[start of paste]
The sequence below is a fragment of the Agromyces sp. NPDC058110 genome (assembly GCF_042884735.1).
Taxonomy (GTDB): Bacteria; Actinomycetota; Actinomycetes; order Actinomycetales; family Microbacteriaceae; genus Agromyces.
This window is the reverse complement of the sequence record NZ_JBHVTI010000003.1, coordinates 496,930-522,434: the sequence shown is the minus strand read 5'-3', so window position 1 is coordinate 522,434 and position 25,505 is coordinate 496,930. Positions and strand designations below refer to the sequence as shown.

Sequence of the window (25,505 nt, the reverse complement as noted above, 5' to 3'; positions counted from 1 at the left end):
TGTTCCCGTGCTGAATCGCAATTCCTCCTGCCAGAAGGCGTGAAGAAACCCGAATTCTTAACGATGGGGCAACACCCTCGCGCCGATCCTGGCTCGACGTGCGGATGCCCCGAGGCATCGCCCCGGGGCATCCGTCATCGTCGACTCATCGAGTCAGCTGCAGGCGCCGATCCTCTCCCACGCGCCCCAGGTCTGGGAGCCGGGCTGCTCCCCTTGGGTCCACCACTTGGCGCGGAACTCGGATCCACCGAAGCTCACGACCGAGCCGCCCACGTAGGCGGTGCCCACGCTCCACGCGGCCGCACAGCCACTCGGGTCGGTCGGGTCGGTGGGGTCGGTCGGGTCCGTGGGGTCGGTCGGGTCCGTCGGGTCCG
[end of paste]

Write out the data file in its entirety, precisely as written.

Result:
The sequence below is a fragment of the Agromyces sp. NPDC058110 genome (assembly GCF_042884735.1).
Taxonomy (GTDB): Bacteria; Actinomycetota; Actinomycetes; order Actinomycetales; family Microbacteriaceae; genus Agromyces.
This window is the reverse complement of the sequence record NZ_JBHVTI010000003.1, coordinates 496,930-522,434: the sequence shown is the minus strand read 5'-3', so window position 1 is coordinate 522,434 and position 25,505 is coordinate 496,930. Positions and strand designations below refer to the sequence as shown.

Sequence of the window (25,505 nt, the reverse complement as noted above, 5' to 3'; positions counted from 1 at the left end):
TGTTCCCGTGCTGAATCGCAATTCCTCCTGCCAGAAGGCGTGAAGAAACCCGAATTCTTAACGATGGGGCAACACCCTCGCGCCGATCCTGGCTCGACGTGCGGATGCCCCGAGGCATCGCCCCGGGGCATCCGTCATCGTCGACTCATCGAGTCAGCTGCAGGCGCCGATCCTCTCCCACGCGCCCCAGGTCTGGGAGCCGGGCTGCTCCCCTTGGGTCCACCACTTGGCGCGGAACTCGGATCCACCGAAGCTCACGACCGAGCCGCCCACGTAGGCGGTGCCCACGCTCCACGCGGCCGCACAGCCACTCGGGTCGGTCGGGTCGGTGGGGTCGGTCGGGTCCGTGGGGTCGGTCGGGTCCGTCGGGTCCG